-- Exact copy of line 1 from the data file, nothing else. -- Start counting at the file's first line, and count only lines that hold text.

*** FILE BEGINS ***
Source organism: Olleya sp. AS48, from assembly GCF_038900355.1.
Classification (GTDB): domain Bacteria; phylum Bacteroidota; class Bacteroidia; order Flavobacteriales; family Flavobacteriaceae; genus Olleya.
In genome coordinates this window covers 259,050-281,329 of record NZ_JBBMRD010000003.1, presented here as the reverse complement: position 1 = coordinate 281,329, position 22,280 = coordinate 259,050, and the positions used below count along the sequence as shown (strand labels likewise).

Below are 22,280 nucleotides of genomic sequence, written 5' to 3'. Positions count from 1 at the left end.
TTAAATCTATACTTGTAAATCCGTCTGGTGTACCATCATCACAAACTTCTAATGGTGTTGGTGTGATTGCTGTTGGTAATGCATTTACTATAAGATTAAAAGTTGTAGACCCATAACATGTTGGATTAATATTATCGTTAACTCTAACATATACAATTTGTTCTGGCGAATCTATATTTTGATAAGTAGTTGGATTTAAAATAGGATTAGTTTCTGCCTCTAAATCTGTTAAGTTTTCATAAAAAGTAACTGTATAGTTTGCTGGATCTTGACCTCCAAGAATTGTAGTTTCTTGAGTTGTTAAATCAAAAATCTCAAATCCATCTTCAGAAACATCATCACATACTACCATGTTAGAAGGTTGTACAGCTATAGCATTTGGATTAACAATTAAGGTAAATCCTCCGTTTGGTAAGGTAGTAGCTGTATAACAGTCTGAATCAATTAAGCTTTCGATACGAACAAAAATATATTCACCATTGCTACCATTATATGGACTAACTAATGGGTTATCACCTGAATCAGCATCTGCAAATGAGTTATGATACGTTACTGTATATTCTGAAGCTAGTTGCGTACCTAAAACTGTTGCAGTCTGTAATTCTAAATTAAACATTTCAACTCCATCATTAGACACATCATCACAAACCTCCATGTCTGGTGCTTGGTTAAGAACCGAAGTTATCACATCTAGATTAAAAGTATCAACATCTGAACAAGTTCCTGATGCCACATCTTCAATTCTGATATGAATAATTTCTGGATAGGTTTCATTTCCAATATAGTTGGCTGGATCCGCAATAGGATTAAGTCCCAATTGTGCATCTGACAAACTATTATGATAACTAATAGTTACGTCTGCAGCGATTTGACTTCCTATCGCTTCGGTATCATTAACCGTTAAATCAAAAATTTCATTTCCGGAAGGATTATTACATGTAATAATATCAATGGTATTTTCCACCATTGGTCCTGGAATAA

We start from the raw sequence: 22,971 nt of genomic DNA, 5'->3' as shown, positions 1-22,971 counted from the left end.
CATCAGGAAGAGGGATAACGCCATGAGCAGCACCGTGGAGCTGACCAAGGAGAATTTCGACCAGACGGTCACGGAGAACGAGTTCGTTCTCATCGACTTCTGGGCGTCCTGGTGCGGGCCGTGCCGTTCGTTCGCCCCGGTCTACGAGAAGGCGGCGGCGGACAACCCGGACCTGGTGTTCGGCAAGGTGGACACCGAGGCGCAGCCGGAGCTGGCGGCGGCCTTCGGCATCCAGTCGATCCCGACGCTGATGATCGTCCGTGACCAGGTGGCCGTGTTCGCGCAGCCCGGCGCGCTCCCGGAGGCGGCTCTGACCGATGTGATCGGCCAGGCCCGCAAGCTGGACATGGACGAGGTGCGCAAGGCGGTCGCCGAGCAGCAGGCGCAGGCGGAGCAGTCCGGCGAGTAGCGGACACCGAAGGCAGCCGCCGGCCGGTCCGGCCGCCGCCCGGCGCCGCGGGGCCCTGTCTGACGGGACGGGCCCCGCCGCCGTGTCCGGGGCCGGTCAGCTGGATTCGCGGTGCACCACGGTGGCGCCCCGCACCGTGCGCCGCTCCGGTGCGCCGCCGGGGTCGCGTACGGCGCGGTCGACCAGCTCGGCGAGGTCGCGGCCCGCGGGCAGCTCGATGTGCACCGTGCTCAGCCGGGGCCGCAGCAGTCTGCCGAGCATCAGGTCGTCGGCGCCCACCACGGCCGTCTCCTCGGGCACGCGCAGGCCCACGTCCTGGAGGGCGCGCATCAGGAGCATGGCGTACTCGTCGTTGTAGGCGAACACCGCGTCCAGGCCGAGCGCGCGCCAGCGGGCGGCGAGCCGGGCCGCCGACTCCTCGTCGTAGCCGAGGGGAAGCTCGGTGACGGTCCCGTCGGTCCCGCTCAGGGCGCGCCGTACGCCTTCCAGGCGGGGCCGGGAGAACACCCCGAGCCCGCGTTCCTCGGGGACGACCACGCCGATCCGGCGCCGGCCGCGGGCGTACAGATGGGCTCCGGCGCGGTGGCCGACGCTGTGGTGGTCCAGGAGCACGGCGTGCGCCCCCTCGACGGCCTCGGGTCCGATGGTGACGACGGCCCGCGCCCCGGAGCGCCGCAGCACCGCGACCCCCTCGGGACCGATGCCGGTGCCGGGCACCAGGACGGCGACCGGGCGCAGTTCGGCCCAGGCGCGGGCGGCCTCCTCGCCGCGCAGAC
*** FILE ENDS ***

Source organism: Olleya sp. AS48, from assembly GCF_038900355.1.